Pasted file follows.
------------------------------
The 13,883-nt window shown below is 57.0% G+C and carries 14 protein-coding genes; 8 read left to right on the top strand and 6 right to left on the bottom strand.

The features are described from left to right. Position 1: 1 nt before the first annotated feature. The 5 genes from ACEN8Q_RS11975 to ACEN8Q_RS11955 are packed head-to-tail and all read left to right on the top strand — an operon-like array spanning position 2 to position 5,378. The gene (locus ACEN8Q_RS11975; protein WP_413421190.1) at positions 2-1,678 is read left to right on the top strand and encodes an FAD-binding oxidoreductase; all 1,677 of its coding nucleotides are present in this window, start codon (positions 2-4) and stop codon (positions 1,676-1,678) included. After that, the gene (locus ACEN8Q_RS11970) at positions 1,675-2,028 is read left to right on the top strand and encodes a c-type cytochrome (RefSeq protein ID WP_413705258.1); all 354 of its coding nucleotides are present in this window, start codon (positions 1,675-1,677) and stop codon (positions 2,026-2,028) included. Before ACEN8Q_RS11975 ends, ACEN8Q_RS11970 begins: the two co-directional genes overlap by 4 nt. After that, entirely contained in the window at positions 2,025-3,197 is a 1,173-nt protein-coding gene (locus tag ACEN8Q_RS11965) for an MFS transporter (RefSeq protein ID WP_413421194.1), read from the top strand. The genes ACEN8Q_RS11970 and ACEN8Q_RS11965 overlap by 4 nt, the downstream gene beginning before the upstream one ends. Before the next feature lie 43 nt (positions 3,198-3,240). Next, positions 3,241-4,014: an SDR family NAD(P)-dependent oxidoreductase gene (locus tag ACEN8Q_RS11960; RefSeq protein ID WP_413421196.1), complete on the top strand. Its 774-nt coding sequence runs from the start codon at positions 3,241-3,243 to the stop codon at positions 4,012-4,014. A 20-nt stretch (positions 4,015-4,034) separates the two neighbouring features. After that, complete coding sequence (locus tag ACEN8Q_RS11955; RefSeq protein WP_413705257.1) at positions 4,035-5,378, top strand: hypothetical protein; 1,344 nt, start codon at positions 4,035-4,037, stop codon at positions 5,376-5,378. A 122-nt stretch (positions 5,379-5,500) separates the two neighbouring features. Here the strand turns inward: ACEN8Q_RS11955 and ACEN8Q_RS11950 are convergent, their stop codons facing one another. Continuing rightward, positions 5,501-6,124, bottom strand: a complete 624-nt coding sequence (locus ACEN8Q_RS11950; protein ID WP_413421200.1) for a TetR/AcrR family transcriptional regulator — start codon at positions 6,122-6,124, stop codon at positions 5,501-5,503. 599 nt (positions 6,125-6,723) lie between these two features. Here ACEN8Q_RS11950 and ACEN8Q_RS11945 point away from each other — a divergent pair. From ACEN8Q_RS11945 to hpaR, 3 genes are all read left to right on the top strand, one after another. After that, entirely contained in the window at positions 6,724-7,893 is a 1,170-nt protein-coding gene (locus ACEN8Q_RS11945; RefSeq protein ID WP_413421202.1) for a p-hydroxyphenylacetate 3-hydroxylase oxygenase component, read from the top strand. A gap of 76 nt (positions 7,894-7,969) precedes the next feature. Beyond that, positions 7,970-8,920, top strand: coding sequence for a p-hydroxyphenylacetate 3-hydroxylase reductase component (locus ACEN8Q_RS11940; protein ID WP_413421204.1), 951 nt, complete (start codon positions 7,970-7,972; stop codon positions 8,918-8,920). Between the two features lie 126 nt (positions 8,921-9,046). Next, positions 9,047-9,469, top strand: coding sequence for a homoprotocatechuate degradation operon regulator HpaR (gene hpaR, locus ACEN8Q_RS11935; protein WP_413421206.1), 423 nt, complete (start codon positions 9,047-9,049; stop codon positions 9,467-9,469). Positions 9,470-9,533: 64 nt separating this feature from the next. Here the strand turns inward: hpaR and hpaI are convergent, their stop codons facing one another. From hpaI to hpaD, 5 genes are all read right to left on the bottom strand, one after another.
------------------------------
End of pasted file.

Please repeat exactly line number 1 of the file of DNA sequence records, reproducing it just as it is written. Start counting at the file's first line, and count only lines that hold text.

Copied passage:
The 13,883-nt window shown below is 57.0% G+C and carries 14 protein-coding genes; 8 read left to right on the top strand and 6 right to left on the bottom strand.